More On Total Trade vs. Net Exports
I had a post last week about how trade gets reported: a) we treat exports as a positive contribution to the U.S. economy and imports as a negative contribution, and b) we never report the total amount of trade, but instead report the net difference between exports and imports, leading to analysis such as this from Vanguard:
"The economy continued to show signs of weakness in June as the U.S. trade deficit widened at an unprecedented pace."
Alternatively, it could be reported that imports in June exceeded $200 billion for the first time in 20 months, and import activity has improved in 8 out of the last 10 months (see top chart above). Further, if you look at the composition of imports in the bottom chart, it seems strange to consider the increases in imports to be a "sign of weakness," because they contributed to a widening of the trade deficit in June.
More than half of U.S. imports are inputs (industrial supplies, raw materials and capital goods) that were purchased by U.S. firms and will become part of some production process in the U.S. In June, more than $110 billion was spent by American companies on foreign inputs, which seems to indicate a sign of strength and expansion, not weakness and contraction, no? Likewise, if American consumers could afford to spend 29.2% more on foreign cars, food and clothing this June than last June, how is that a sign of "economic weakness."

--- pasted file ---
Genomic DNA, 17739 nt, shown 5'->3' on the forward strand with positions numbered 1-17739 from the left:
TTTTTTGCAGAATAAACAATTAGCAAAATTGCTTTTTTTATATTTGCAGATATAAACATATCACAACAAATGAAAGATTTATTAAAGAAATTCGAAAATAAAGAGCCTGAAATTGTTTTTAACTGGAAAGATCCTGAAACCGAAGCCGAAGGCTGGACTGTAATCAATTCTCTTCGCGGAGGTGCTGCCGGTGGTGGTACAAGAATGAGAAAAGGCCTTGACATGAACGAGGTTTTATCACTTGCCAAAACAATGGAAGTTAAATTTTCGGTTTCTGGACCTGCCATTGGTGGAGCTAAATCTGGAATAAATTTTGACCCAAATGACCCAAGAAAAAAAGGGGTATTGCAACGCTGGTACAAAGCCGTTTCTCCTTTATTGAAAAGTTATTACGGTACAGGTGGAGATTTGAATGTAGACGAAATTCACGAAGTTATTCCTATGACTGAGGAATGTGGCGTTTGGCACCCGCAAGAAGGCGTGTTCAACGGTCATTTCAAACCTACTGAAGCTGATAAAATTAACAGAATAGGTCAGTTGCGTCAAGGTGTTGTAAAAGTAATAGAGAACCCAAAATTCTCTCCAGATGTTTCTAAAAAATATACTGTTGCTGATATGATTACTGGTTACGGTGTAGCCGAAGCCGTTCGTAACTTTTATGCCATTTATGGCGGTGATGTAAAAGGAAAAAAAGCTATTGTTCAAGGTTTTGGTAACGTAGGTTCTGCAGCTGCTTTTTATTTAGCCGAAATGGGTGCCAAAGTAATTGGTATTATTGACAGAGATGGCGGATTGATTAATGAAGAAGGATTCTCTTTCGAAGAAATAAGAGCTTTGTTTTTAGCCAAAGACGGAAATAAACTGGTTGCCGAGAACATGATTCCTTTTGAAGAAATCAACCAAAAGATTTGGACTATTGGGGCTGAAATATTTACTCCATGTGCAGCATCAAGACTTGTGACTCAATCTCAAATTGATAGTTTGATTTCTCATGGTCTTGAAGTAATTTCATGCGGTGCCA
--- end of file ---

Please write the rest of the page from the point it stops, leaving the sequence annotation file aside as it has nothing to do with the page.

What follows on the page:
As I mentioned before, I think this obsession with the trade deficit and "net exports" can be traced to the fact that the calculation of Gross Domestic Product treats exports as positive and imports as negative, but maybe that's not the only way to measure economic performance. Fisher Investments summarized it this way: "Focusing on net exports is simply wonky. We benefit in myriad ways from importing goods others make more cheaply and efficiently. Plus, increased imports is a sign of economic vibrance!"